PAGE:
by Timothy Robson
James Feddeck, former assistant conductor of The Cleveland Orchestra, played an ambitious and enjoyable organ program Sunday afternoon, December 6, on the Holtkamp instrument in Gartner Auditorium at the Cleveland Museum of Art. The annual Holiday Circlefest was taking place simultaneously all over University Circle, so the museum was swarming with visitors, some of whom stopped in for part of the recital. Feddeck, an alumnus of the Oberlin Conservatory, might be described as an over-achiever, having studied piano, oboe, organ, and conducting at Oberlin. He now mostly travels the world as a guest conductor of many notable orchestras.
Starting the program with J.S. Bach’s Prelude and Fugue in e, BWV 548 (“Wedge”) was a daring move, with its complex counterpoint and considerable technical demands. Feddeck articulated the prelude cleanly, perhaps even a bit too much so for the relatively dry acoustic of Gartner Auditorium. The fugue (nicknamed “wedge” for the outward pitch movement of its subject) was given a chamber music approach. Often played on a full registration, Feddeck opted for a lighter approach to begin, building the dynamics during the course of the fugue.
Turning to the music of Bach’s slightly older French contemporary, François Couperin, Feddeck chose two movements from the Mass pour les Couvents. The two segments were performed out of the order in which they would appear in the Mass itself, but in concert, his order made more musical sense.
Couperin’s French Baroque style favors highly colorful registrations specified by the composer in the titles of the movements. These titles are a sort of shorthand meaningful to organists, but not necessarily to audiences. Feddeck began with the Elévation tierce en taille, a piece to be played during the segment of the Mass in which the bread and wine of the Eucharist become the body and blood of Christ. The sound is one in which harmonics (the nasard and tierce) are combined to create a peculiarly rich sound. The chant is played in a highly ornamented form in the tenor voice (en taille) of the musical texture. The Offertoire sur les grands jeux, a joyful, dance-like movement on a full organ registration and dialogue between the colors of the organ, was played while the celebrant prepared the altar. In both cases, Feddeck’s playing was stylish, and improvisatory in its ornamentation. The Offertoire was especially lively and vital.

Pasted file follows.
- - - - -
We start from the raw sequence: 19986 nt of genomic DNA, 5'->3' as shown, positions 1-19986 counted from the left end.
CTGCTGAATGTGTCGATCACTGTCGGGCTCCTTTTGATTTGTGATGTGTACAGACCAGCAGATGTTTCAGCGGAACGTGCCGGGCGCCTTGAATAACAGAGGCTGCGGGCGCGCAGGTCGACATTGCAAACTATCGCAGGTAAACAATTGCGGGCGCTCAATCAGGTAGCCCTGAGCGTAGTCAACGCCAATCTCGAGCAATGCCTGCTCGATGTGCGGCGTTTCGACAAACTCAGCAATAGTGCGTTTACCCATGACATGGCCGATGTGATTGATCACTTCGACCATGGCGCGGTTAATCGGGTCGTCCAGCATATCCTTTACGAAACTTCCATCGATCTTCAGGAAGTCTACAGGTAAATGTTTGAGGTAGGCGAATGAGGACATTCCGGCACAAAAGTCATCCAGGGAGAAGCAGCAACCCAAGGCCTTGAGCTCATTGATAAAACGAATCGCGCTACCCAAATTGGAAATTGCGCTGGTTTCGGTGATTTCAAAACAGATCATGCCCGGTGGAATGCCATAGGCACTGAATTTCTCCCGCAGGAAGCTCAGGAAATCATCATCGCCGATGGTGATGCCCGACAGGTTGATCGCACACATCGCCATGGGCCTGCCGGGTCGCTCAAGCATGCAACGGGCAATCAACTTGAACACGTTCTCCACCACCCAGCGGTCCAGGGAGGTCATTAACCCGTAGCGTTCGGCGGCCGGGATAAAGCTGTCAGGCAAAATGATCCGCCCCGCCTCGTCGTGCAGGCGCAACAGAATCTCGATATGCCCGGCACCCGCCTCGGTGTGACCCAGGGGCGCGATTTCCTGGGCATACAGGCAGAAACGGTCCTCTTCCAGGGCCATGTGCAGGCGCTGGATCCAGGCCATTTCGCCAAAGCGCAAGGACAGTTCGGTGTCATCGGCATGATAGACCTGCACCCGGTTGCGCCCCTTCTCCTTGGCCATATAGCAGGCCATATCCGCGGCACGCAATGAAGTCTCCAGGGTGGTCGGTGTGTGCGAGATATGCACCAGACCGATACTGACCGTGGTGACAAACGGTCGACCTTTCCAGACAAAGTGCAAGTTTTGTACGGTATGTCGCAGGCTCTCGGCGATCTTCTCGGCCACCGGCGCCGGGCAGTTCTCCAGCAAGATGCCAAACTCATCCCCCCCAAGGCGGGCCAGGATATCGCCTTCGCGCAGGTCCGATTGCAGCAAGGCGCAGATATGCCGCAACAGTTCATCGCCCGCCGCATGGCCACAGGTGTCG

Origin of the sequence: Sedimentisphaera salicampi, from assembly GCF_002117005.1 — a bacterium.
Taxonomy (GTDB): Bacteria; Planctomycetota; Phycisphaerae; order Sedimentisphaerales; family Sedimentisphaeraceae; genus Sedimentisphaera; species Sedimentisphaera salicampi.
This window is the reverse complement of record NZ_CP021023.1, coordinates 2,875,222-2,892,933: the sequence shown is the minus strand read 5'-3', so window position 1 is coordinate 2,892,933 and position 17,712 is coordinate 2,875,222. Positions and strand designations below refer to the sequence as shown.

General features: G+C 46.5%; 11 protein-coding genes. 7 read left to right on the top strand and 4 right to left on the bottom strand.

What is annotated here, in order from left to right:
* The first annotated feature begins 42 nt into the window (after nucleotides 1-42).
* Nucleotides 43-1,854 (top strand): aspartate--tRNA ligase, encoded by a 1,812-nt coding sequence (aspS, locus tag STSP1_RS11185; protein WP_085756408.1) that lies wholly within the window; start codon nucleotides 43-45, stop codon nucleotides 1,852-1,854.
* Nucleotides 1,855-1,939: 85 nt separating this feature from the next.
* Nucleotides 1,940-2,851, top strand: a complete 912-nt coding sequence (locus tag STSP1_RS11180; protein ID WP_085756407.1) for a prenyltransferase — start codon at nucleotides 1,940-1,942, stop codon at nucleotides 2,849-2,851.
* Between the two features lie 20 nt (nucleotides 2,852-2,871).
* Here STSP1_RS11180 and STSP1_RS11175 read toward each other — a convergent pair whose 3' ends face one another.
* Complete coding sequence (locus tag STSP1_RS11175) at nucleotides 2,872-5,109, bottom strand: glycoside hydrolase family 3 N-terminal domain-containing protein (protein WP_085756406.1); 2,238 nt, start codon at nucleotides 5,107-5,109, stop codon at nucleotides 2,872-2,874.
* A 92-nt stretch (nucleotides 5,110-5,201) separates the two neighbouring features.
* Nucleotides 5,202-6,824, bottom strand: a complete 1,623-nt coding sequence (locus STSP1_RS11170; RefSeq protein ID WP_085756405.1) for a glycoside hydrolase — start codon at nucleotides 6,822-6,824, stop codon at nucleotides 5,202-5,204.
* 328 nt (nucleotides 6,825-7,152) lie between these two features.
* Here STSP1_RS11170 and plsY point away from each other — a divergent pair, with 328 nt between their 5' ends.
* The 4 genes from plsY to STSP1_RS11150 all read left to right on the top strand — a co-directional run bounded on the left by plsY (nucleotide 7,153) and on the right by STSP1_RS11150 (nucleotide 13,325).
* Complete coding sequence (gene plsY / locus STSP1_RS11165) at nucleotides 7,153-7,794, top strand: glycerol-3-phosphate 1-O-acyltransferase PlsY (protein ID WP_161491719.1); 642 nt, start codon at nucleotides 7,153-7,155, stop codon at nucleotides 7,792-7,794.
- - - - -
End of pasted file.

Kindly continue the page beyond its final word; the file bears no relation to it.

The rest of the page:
Felix Mendelssohn’s Sonata no. 2 in c minor, op. 65 is not one of the most-performed of the composer’s six organ sonatas, but James Feddeck made a strong case on its behalf. The three movements are connected into a single unity. After a majestic introduction, the first movement is a beautiful “song without words,” with a lyrical melody played on an oboe stop, accompanied by soft flutes. The second movement is a rousing march, the third a big fugue. Feddeck convinced us that Mendelssohn wanted his audience to have fun, even on an instrument associated with the solemnity of church.
American composer Samuel Barber composed operas, symphonies and a considerable catalog of chamber works, but only one significant solo organ work, Wondrous Love, Variations on a shape-note hymn, op. 34. The tune was found in many 19th-century hymn collections notated in the “shape-note” method, in which the notes were printed in different shapes representing the notes of the solfège syllables (do, re, me, fa, sol, et cetera). Shape-note printing was an easy way to teach non-musicians how to read music, and shape-note singing-societies survive today.
After a four-voice statement of the hymn tune, Barber’s variations range from a simple melody over a free-flowing single-voice accompaniment, to a trio with the melody in the pedal and two independent voices in the hands, to the final variation, which deconstructs the tune and scatters it through austere, sometimes dissonant harmonies and complex polyphonic texture, finally resolving to a soft, major-key chord. This was perhaps Feddeck’s best playing of the afternoon, technically secure, with an understanding of Barber’s complicated registrations.
Jehan Alain stands among the pantheon of 20th-century organ composers alongside Marcel Dupré, Jean Langlais and Olivier Messiaen, despite the fact that he was killed in 1940 at the age of 29 during military service in World War II. He left a remarkable catalog of harmonically and rhythmically advanced works, two of which James Feddeck played on this concert. Variations sur un thème de Clément Jannequin is haunting, based on a modal melody by the French Renaissance composer. Like Couperin, Alain explores the unusual colors of the organ in the course of his variations, with quiet counterpoint undergirding the antique tune. This was a beautiful performance.
Litanies is perhaps Alain’s best-known work, with an obsessively repeated theme building to a monumental climax, and Feddeck played it with the requisite ferocity and élan. At the end, the theme is heard one final time on massive chords with full organ, but never resolves. We are left hanging with our prayers unanswered.
Feddeck ended his recital with two movements from Charles-Marie Widor’s Symphony No. 5, including the famous “Toccata,” heard as Easter Sunday postludes and wedding recessionals all over Christendom. Feddeck put the toccata into context by starting with the preceding movement, a soft, lush “Adagio.” After the clamor of Alain’s Litanies, this gentle slow movement was a welcome diatonic respite, featuring the organ’s shimmering voix celestes stops. As usual, the “Toccata” raised the roof, with the low 32-foot stops thundering out the long notes of the tune.
As an encore James Feddeck played the closing fugue from early–20th-century American composer Dudley Buck’s Variations on “The Star-spangled Banner.” It was good clean fun!
Published on ClevelandClassical.com December 8, 2015.
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